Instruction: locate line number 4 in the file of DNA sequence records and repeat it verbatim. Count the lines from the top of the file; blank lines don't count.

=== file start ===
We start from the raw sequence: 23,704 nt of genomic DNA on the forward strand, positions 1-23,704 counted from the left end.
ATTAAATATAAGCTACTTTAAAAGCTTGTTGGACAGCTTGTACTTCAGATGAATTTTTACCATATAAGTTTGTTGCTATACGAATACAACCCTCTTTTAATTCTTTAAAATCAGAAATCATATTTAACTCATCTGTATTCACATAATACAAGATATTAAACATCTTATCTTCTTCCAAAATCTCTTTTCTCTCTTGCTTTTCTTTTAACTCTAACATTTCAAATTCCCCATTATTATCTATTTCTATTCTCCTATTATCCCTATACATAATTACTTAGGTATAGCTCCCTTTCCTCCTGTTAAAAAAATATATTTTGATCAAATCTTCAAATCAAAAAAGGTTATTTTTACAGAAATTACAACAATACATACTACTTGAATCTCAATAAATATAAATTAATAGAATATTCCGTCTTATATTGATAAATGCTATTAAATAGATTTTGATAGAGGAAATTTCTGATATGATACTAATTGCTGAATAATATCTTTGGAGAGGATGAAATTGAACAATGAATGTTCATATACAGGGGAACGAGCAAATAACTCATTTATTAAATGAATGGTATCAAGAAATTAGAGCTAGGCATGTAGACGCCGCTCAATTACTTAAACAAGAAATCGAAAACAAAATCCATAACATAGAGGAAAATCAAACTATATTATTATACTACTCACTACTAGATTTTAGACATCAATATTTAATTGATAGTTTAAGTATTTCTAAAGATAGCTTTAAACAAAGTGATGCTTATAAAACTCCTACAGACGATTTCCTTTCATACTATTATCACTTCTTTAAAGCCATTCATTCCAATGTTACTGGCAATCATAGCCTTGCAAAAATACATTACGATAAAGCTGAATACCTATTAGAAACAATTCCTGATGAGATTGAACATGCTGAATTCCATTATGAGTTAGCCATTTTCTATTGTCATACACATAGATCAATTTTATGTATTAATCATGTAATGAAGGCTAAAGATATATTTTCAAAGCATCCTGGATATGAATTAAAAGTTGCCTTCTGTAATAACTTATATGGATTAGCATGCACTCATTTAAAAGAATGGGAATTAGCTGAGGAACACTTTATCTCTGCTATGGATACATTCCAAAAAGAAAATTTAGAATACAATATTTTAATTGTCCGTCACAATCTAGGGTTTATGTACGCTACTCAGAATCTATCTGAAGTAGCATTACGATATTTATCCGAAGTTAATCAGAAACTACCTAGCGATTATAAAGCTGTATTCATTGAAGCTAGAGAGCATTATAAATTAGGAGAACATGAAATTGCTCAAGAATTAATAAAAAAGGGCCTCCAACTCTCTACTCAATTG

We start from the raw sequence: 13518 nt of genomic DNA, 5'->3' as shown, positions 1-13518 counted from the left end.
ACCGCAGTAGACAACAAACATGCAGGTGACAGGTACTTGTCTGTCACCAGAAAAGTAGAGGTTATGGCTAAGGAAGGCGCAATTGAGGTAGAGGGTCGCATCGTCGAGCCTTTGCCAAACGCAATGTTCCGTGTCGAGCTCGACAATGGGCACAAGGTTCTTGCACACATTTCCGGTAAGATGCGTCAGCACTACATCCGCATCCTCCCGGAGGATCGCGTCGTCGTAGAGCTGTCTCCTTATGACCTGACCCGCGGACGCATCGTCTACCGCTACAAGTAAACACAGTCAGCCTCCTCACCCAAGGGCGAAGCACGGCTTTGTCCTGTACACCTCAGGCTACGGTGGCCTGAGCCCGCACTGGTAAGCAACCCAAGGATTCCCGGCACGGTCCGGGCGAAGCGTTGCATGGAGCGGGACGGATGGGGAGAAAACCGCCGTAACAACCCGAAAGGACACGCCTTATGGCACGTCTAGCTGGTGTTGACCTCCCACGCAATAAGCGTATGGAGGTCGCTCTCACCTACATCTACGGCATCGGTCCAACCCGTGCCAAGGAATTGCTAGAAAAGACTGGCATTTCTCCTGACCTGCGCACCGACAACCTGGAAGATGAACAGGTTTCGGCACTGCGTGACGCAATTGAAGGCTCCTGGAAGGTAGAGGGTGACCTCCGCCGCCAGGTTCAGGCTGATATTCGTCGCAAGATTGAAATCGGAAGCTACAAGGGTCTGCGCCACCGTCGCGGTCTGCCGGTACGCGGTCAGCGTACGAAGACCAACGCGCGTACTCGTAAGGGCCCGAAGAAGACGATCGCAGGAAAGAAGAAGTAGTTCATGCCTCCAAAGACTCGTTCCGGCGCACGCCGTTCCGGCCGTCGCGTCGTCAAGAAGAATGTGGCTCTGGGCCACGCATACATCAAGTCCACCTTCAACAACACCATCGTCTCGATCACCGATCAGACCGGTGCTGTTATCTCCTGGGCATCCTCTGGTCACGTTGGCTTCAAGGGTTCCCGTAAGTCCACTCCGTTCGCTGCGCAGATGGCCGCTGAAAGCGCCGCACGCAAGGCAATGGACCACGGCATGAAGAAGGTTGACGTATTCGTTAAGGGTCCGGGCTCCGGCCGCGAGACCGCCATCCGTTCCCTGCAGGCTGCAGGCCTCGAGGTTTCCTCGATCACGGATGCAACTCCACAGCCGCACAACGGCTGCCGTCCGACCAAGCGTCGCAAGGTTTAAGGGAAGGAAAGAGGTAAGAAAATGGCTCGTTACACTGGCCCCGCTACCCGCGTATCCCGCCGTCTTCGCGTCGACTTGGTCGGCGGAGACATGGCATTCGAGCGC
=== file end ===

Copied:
ACCGCAGTAGACAACAAACATGCAGGTGACAGGTACTTGTCTGTCACCAGAAAAGTAGAGGTTATGGCTAAGGAAGGCGCAATTGAGGTAGAGGGTCGCATCGTCGAGCCTTTGCCAAACGCAATGTTCCGTGTCGAGCTCGACAATGGGCACAAGGTTCTTGCACACATTTCCGGTAAGATGCGTCAGCACTACATCCGCATCCTCCCGGAGGATCGCGTCGTCGTAGAGCTGTCTCCTTATGACCTGACCCGCGGACGCATCGTCTACCGCTACAAGTAAACACAGTCAGCCTCCTCACCCAAGGGCGAAGCACGGCTTTGTCCTGTACACCTCAGGCTACGGTGGCCTGAGCCCGCACTGGTAAGCAACCCAAGGATTCCCGGCACGGTCCGGGCGAAGCGTTGCATGGAGCGGGACGGATGGGGAGAAAACCGCCGTAACAACCCGAAAGGACACGCCTTATGGCACGTCTAGCTGGTGTTGACCTCCCACGCAATAAGCGTATGGAGGTCGCTCTCACCTACATCTACGGCATCGGTCCAACCCGTGCCAAGGAATTGCTAGAAAAGACTGGCATTTCTCCTGACCTGCGCACCGACAACCTGGAAGATGAACAGGTTTCGGCACTGCGTGACGCAATTGAAGGCTCCTGGAAGGTAGAGGGTGACCTCCGCCGCCAGGTTCAGGCTGATATTCGTCGCAAGATTGAAATCGGAAGCTACAAGGGTCTGCGCCACCGTCGCGGTCTGCCGGTACGCGGTCAGCGTACGAAGACCAACGCGCGTACTCGTAAGGGCCCGAAGAAGACGATCGCAGGAAAGAAGAAGTAGTTCATGCCTCCAAAGACTCGTTCCGGCGCACGCCGTTCCGGCCGTCGCGTCGTCAAGAAGAATGTGGCTCTGGGCCACGCATACATCAAGTCCACCTTCAACAACACCATCGTCTCGATCACCGATCAGACCGGTGCTGTTATCTCCTGGGCATCCTCTGGTCACGTTGGCTTCAAGGGTTCCCGTAAGTCCACTCCGTTCGCTGCGCAGATGGCCGCTGAAAGCGCCGCACGCAAGGCAATGGACCACGGCATGAAGAAGGTTGACGTATTCGTTAAGGGTCCGGGCTCCGGCCGCGAGACCGCCATCCGTTCCCTGCAGGCTGCAGGCCTCGAGGTTTCCTCGATCACGGATGCAACTCCACAGCCGCACAACGGCTGCCGTCCGACCAAGCGTCGCAAGGTTTAAGGGAAGGAAAGAGGTAAGAAAATGGCTCGTTACACTGGCCCCGCTACCCGCGTATCCCGCCGTCTTCGCGTCGACTTGGTCGGCGGAGACATGGCATTCGAGCGC